On September 12, 2013, the Consumer Financial Protection Bureau (CFPB) issued Bulletin 2013-10 clarifying its position that a federal consumer protection law that most employers likely have not heard of prevents them from requiring employees to receive wages through a pay card. The CFPB issued the bulletin in response to reports it received of employers distributing wages solely through pay cards.
The Electronic Fund Transfers Act (EFTA) generally covers electronic funds transfers to and from consumer accounts. EFTA was modified in 2006 by “Regulation E,” which broadened EFTA’s coverage to include payroll card accounts. EFTA protects consumers by requiring certain fee disclosures, access to account history, limited liability for unauthorized transfers, and error resolution rights.
Regulation E permits employers to require electronic direct deposit of wages, but only if employees are allowed to choose the institution receiving the deposit. Here lies the problem with pay cards. Pay card accounts are set up by employers for their employees at financial institutions of their choosing. As a result, the CFPB bulletin says that employers can offer pay cards as one option for receiving payments, but cannot require them.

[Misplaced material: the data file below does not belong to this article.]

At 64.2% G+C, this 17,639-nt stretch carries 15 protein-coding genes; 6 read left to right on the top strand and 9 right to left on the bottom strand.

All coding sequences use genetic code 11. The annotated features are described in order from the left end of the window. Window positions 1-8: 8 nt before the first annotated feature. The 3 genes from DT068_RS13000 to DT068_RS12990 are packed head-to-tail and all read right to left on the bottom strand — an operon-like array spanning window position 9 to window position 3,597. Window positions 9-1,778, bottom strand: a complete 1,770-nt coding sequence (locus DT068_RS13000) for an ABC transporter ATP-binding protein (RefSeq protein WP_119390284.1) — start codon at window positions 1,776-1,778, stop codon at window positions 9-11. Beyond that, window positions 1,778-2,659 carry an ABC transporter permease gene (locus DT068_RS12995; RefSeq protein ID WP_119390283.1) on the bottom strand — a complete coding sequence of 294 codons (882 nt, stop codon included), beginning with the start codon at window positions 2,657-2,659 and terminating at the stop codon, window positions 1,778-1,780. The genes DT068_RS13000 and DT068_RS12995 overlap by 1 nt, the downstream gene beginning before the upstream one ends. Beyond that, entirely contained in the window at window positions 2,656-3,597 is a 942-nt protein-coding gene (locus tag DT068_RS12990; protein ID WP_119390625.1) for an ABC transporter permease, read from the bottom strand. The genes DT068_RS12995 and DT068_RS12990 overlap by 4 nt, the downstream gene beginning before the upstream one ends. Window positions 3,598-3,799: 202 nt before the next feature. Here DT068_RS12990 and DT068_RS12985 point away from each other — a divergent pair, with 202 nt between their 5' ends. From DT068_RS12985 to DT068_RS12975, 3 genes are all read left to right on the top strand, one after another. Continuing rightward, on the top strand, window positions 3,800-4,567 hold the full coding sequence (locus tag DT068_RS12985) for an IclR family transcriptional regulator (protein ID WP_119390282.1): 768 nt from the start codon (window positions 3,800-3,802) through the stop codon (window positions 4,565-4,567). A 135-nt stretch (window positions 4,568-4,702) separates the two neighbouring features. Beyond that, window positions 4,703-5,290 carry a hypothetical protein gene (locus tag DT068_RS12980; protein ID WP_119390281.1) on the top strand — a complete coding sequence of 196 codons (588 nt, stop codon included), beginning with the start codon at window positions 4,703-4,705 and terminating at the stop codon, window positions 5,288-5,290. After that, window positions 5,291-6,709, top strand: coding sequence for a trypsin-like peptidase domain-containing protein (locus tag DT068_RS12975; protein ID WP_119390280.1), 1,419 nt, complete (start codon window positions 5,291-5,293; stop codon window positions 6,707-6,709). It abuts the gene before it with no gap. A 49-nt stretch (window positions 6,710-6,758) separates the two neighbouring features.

The CFPB says that it may enforce EFTA and Regulation E against financial institutions and employers and that it intends to be “proactive about identifying violations, stopping violations before they grow into systemic problems, maximizing remediation to consumers, and deterring future violations.”
The CFPB bulletin reminds employers that they must also follow any additional state restrictions on the manner in which employers may pay their employees. For example, Arizona, Colorado, and Wyoming laws say that direct deposit must be voluntary and set additional requirements on the use of pay cards.